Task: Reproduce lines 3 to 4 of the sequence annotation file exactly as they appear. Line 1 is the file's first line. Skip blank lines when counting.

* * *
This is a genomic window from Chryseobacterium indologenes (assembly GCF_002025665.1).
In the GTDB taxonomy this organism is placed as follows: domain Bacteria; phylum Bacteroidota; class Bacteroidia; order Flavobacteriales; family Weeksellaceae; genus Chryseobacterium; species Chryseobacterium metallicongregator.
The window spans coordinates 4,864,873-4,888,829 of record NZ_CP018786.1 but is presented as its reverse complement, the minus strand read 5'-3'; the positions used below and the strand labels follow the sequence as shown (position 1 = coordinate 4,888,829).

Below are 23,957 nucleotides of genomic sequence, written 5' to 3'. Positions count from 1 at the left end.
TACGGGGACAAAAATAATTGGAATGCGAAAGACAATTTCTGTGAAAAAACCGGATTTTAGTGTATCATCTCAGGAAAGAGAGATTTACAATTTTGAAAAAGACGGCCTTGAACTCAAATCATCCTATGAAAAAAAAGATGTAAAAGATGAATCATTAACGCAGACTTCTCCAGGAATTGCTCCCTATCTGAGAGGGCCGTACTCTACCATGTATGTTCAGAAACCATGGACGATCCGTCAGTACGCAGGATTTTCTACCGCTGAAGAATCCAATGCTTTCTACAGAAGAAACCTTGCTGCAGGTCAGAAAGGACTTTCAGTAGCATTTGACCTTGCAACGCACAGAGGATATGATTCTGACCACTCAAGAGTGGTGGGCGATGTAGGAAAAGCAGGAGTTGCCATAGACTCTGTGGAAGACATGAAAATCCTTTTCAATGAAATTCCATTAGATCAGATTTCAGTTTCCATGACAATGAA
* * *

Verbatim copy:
The window spans coordinates 4,864,873-4,888,829 of record NZ_CP018786.1 but is presented as its reverse complement, the minus strand read 5'-3'; the positions used below and the strand labels follow the sequence as shown (position 1 = coordinate 4,888,829).

Below are 23,957 nucleotides of genomic sequence, written 5' to 3'. Positions count from 1 at the left end.